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want you can't always get what you want you can't always get what you want sometimes try you might find you get what you need oh yeah and i wish through this demonstration to get my fair share of abuse
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getting it out of frustration can't always get what you want you can't always get what you want ♪ members of the electoral college will meet in their respective dates info for president and vice president. we will have coverage from springfield, illinois, harrisburg, pennsylvania, lansing, michigan, and richmond virginia. live coverage on c-span. ♪ >> the presidential inauguration of donald trump is friday, january 20 c-span will have live coverage of all of the day's event and ceremonies. watch live on c-span and
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c-span.org or listen live on the free c-span radio app. >> now, look at the future of the news media during a top administration from washington journal, this is 40 minutes. we want to welcome david .avern -- david chavern good morning and thanks for coming. story inegin with a new jersey. this is the headline -- fast track and dubious legislation is a high-speed treatment in the new york times reporting on it this morning. governor chris christie has made no secret of the disdain of the news media. what is going on?
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guest: what is happening is public notice requirements. there are a number of things my real estate deals, bankruptcies and various government activities that require a public notice to be published in newspapers, both online and print editions. what happening in new jersey is the governor is not a fan of the press. deciding that we are going to stop this public notice , and making a lot of economic arguments about how newspapers get a windfall from this. there is an economic issue with news organizations, but a much bigger issue is public notice. do we want to notify the public of government activities? i think this is a really bad bill designed to really hurt newspapers, and really the public. they said tomorrow is a big day in new jersey and the
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leadership is struck with a back room deal with governor chris christie. what is the link and all of this? guest: i am not sure i want to get into classifying whatever deal it is that they are working on other than to tell you this bill in new jersey is designed to her the news media and to limit public notice to the public. it is a really bad idea. any time this comes up, people who don't like the news media like to talk about this is just a gift. to the news media it is about notice of -- to the news media. it is about notifying the public of important things. issue is the public statements, public documents published in the newspapers.
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for $70 million plus a year in newspaper revenue. you takern: -- guest: this away, you are taking away the understanding of what is going on in people's these. i am not going to shy away from the fact that it is a way to economically -- newspapers. we forget about public notice. do we want the public to know actions? e government i think we do. on the third page of some local government's websites, there is no way to notify the public. host: do you think this is vengeance by governor christie? guest: i don't know what is going on in his mind, but i do know the way it has been saving a to the public bunch of money for the taxpayers without being any evidence, and there is a long history of animosity between the governor and the press. it makes you wonder about the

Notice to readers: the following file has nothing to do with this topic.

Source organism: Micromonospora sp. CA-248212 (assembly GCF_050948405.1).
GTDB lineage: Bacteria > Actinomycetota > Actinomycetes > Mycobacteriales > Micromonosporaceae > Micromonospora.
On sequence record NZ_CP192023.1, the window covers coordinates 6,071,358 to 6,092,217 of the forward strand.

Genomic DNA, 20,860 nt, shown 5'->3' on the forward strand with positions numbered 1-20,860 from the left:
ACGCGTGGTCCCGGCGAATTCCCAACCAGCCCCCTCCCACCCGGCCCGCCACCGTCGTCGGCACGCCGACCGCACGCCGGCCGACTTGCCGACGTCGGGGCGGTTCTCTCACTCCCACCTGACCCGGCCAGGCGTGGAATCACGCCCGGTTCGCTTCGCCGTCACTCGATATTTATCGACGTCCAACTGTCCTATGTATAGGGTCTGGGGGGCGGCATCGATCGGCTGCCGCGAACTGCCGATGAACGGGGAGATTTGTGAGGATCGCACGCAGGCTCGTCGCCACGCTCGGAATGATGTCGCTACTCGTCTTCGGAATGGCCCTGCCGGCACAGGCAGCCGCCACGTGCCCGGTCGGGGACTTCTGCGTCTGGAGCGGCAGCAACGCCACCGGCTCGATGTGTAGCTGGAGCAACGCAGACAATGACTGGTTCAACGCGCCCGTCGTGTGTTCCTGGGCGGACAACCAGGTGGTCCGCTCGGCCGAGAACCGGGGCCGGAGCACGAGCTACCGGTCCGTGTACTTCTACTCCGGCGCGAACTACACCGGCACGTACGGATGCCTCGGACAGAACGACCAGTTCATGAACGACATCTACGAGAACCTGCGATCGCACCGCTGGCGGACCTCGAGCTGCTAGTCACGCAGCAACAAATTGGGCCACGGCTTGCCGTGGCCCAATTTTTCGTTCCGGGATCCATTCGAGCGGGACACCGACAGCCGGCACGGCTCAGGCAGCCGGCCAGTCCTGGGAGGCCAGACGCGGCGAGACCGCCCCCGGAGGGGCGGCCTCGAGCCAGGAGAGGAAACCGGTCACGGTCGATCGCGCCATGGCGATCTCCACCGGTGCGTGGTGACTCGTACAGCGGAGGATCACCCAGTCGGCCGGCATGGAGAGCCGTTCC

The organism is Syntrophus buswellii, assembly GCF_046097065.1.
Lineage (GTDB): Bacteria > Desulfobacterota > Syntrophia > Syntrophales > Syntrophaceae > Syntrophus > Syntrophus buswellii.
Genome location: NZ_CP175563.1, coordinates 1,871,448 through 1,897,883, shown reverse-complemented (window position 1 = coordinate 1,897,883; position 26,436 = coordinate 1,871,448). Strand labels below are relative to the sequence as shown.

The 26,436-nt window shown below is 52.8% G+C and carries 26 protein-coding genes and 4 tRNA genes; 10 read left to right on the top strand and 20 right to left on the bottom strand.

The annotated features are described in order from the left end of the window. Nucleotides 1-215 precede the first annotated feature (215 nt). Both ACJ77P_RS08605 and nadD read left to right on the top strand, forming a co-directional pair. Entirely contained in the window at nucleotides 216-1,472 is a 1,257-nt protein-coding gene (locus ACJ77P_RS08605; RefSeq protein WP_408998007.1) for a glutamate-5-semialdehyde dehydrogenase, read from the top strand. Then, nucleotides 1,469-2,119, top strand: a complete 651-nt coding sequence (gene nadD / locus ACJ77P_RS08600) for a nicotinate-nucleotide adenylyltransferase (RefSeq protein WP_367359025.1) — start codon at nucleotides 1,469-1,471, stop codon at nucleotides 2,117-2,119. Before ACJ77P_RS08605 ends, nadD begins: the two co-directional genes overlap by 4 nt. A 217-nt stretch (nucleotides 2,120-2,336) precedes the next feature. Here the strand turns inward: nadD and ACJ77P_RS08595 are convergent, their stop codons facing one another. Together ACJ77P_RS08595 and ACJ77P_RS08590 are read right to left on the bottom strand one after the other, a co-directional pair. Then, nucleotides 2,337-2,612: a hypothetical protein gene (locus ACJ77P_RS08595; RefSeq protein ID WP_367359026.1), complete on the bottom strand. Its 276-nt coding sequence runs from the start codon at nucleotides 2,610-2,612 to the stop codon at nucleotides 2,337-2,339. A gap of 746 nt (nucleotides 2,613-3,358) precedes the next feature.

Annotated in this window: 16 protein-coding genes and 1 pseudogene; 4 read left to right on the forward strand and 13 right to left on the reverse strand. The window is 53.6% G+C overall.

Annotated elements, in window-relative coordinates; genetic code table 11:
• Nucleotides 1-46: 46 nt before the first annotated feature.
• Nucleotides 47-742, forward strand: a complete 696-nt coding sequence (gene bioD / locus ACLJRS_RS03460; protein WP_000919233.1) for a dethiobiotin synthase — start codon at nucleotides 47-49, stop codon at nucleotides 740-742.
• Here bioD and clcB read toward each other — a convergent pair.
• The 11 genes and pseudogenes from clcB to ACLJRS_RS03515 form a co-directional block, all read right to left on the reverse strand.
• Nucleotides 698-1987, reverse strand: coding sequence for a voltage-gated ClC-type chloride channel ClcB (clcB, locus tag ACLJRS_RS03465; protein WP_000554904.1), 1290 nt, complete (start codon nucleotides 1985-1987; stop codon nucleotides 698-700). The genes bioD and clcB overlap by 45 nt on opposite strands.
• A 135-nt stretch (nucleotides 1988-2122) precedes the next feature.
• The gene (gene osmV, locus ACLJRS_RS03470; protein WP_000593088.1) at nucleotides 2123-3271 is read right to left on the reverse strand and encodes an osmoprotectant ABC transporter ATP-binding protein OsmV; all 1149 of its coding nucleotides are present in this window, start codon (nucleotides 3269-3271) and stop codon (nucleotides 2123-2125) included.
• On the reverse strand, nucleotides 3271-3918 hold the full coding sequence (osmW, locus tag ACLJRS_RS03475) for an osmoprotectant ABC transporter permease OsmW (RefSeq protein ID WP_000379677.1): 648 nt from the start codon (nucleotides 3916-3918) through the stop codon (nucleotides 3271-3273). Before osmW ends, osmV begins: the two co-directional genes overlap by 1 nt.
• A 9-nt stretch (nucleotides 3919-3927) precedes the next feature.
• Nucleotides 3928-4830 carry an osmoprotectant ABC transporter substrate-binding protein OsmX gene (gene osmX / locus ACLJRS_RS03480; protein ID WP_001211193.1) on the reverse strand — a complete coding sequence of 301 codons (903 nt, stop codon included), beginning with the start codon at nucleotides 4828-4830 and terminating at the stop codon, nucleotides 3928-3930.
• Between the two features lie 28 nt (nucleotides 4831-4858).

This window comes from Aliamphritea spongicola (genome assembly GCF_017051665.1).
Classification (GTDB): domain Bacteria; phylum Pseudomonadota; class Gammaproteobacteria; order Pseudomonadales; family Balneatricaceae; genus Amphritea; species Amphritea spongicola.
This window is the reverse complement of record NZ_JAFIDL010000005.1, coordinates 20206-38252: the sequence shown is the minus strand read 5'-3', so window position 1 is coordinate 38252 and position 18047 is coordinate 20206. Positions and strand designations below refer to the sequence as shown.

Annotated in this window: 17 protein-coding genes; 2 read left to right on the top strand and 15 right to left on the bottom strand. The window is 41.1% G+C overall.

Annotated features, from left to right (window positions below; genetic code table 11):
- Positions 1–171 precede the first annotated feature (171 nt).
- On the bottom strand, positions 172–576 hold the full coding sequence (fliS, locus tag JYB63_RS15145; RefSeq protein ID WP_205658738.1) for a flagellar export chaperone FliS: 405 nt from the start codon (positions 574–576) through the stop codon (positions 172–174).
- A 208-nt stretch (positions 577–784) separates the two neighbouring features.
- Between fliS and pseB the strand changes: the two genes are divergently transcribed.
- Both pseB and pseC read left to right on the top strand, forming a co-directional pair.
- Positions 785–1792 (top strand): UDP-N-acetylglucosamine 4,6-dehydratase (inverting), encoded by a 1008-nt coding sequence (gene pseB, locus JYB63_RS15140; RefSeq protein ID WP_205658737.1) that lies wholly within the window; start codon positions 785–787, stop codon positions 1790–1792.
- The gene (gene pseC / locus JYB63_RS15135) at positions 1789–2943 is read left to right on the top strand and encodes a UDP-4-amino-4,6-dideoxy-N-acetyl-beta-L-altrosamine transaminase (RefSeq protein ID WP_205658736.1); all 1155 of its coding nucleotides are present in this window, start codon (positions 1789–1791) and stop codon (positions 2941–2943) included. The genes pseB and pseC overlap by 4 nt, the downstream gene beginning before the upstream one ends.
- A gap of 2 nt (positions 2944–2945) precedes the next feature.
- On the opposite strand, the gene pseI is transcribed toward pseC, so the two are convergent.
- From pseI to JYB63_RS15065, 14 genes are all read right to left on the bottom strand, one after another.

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motive. host: let's talk about fake news. how did this come about? guest: there has been fake news forever. what is happening in particular is the way people consume news, particularly online, like facebook feeds, make it very easy for people to both create and disseminate fake news. the way people get fake news stories often looks exactly like the way they get their actual, real news stories. so it has become a growing problem. certainly in this last election, we have had a number of circumstances where you had people overseas, there was coverage on macedonia teenagers creating fake news and then paying for it to be promoted on various tech. forms. and really misinforming the public. we have to understand this is not just another point in history where there are people
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lying. the fact of the matter, there are people lying in creating fake news and get access to distributing never been seen before. piece in thete a "wall street journal." what percent of the american people who see fake news leave it? guest: 75%. understand when you see the fake piece coming through your facebook feed, and books just like the real news, right? it looks just like a regular news piece. there are not any indicators about what is fake and what is not fake. facebook is trying to address that. just this week, the announced some techniques for having folks look for fake news pieces, highlight them, mark them as such, but the reality is it is really hard for people to tell what is real and what is fake. to have youoing
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come in on what newt gingrich said in just a moment. but a lot of them talked about in terms of the coverage of the trump campaign. he spoke about it at heritage. from your vantage point, was the media fair or unfair to donald trump? guest: the meeting was very fair to donald trump. there is a lot of complaints about the media. always a lot of complains about the media, but if you look at the real reporting. look at what the "washington --t did," and what uncovering actual facts about both candidates. there was good reporting this political cycle. in terms of fairness, i am not sure what that means except for the fact that fair or unfair, the guy won, right? so it could not have been that unfair to him. host: newt gingrich had about donald trump and the media campaign coverage, the event we covered as a heritage event last